In the background you can see our unfinished chicken coop (a Work In Progress for over 6 months now, oops), the only passionfruit vine I have ever managed to grow well (on the fence), and where that lonely Styrofoam tub is is roughly where I am going to put my raised vegie beds once the retaining is done and that area is flattened out properly.

I am SO looking forward to having this done. It will be a big tick off the To Do list (a huge tick, in fact) and then I will no longer have a yard which looks like a building site. I can hardly wait!

(Winter countdown: 15 days left).

Monday, August 13, 2012

Small and perfect

That's my baby broccoli. I am super happy with it, because it's green and beautiful, and because I get to eat it before the aphids do! First time for everything, oh happy day.

Eighteen days left of winter.

Friday, August 10, 2012

The Siberian Tomato Conspiracy

Source: via Katie on Pinterest

These are not my Siberian Tomatoes, and this is not my picture, this is (was) just my dream: Tomatoes in winter! And this is what sucked me in:

"Tomatoes in 60 Days! Plants set fruit at low temperatures, Produce extra early yields, frost resistant, too! Siberian tomatoes really do come from Siberia, producing juicy, flavourful, smooth, round fruit up to 225g (1/2lb) in size as early as 60 days from setting out plants. The plants produce delicious tomatoes ahead of other varieties because Siberians do not require high temperatures to set fruit like other tomatoes - just a few degrees above freezing is all the warmth they need."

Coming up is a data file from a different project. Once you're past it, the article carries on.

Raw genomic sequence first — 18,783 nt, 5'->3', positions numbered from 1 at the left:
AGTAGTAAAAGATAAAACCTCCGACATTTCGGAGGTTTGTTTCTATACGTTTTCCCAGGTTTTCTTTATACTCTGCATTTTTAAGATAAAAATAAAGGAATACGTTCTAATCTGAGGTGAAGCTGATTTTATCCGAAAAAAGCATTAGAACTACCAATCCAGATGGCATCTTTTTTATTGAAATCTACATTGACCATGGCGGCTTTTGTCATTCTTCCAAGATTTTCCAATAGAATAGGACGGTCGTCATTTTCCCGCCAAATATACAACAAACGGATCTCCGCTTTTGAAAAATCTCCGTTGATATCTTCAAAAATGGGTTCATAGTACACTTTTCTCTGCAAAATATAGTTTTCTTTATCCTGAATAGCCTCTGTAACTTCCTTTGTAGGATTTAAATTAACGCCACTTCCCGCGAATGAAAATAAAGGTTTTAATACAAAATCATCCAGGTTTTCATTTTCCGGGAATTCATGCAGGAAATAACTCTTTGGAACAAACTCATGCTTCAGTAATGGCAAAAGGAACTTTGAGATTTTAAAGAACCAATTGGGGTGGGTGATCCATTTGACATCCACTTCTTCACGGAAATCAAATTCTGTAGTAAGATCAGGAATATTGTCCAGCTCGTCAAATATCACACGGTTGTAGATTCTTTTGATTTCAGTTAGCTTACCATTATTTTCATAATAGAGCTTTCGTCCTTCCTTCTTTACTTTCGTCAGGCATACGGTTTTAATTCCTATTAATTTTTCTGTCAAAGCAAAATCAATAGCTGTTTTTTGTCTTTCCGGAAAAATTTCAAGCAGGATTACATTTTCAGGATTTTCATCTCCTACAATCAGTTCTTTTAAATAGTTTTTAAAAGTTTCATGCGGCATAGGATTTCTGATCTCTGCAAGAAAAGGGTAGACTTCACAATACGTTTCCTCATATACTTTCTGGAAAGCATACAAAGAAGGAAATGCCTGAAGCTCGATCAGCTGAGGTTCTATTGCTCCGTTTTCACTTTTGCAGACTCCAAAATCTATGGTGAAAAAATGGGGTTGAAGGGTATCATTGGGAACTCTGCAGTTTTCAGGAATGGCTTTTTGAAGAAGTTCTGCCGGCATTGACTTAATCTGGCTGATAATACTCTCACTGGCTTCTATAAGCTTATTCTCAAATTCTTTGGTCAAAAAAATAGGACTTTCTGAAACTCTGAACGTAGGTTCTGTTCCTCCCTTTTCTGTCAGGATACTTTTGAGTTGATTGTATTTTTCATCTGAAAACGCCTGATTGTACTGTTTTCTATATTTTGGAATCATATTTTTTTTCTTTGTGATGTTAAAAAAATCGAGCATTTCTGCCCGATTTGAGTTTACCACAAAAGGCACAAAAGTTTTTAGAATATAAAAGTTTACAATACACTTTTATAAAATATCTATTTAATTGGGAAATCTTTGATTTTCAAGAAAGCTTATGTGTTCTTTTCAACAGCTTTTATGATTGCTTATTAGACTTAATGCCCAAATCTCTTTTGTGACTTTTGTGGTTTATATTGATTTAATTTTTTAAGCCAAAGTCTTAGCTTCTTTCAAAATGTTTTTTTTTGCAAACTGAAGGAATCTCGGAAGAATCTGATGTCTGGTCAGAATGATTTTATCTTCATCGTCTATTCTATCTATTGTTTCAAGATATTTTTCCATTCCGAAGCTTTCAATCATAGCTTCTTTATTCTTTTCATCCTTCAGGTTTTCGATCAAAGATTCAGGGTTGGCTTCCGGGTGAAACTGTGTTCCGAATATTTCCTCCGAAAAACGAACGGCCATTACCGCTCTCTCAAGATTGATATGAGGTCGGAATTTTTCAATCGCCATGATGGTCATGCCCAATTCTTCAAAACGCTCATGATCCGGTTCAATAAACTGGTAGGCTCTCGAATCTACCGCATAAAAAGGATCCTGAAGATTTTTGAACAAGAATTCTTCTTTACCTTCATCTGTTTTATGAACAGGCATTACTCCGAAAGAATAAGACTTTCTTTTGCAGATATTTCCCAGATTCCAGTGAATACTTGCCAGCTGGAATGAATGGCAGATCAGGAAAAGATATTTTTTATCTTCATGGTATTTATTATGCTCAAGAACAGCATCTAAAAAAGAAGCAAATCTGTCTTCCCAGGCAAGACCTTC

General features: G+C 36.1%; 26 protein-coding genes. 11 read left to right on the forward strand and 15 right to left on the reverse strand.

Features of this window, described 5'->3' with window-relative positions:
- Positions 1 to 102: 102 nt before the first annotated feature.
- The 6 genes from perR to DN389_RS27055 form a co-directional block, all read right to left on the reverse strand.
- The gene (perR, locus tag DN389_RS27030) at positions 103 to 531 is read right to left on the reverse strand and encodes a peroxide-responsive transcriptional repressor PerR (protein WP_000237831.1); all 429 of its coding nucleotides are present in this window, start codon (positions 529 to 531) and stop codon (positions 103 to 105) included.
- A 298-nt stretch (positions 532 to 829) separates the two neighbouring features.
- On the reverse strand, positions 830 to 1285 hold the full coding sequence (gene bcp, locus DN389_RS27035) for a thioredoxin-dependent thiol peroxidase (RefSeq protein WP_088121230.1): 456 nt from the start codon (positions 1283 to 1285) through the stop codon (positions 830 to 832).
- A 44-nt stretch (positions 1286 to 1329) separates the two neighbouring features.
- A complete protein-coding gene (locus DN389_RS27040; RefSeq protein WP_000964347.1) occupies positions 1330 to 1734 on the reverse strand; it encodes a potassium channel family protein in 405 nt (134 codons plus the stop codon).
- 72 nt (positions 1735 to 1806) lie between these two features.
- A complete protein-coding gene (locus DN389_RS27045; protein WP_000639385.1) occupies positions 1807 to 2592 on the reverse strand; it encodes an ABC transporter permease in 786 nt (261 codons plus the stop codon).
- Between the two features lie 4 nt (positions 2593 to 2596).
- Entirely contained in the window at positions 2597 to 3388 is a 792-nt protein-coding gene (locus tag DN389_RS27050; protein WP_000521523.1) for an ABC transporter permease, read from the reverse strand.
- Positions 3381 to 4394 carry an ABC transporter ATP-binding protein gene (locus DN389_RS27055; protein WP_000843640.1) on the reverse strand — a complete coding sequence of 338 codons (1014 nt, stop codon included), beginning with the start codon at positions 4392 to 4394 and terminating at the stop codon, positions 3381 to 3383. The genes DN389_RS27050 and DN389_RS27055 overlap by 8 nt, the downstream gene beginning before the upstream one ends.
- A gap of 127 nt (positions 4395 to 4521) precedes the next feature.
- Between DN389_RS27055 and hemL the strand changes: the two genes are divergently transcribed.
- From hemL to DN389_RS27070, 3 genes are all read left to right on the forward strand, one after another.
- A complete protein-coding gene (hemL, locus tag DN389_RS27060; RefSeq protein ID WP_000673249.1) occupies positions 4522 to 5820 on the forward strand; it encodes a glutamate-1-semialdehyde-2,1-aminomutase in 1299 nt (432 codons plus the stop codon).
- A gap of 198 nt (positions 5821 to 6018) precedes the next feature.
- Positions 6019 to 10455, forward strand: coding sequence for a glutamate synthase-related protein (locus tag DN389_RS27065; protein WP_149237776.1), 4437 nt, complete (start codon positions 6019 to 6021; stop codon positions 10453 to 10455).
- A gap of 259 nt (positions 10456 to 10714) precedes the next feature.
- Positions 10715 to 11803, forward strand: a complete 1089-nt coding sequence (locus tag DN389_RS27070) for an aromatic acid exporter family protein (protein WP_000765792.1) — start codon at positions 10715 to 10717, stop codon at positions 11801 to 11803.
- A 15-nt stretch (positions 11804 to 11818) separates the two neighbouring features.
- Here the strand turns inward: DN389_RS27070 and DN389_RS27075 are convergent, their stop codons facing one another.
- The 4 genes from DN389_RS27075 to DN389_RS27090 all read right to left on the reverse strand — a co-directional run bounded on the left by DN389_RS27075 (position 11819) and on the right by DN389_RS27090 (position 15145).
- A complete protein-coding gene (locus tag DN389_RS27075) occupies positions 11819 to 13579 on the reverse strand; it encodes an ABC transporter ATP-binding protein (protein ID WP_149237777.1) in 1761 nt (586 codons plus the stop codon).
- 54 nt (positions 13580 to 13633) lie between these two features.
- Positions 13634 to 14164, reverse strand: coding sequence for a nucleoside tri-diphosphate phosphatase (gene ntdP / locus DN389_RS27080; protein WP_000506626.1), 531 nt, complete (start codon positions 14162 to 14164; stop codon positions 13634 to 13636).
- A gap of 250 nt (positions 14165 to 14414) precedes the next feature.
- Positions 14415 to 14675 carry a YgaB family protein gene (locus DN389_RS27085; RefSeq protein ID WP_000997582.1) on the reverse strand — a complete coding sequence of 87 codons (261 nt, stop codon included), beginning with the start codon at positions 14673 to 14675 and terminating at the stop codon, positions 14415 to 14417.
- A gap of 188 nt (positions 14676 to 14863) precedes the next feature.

(From Australian Seeds, and I avoid promoting websites or products, but they have some interesting stuff and I must reference the quote!)

Way back in March I ordered some seed and sowed it in punnets. It all sprouted beautifully and it was very exciting. Then there was a toddler-related incident and I was left with four intact seedlings out of about 30, but never mind, these things happen. I potted the four babies on and slowly they grew, and later I planted two of them into pots, and the other two into a sheltered spot in the garden by the warmth of a north-south fence. One garden-planted tomato died immediately, the other struggled on. The two potted tomatoes have done marginally better, reaching a whopping four or five inches tall by now. They are nearly five months old, these plants, and will certainly not be flowering, let alone fruiting anytime soon.

The dream of winter tomatoes is gone, and even of spring tomatoes very much diminished, but I live in hope that we may get one or two tomatoes off a plant eventually (and in the meantime, I'll stick to summer cropping varieties!)

Uploaded from the Photobucket iPhone App

(Yes, I know I said I was going to talk about seed sowing this post, but I can't find the card-reader so my pictures are all stuck on my camera until I can locate the blasted thing.)

Three weeks left of winter, folks!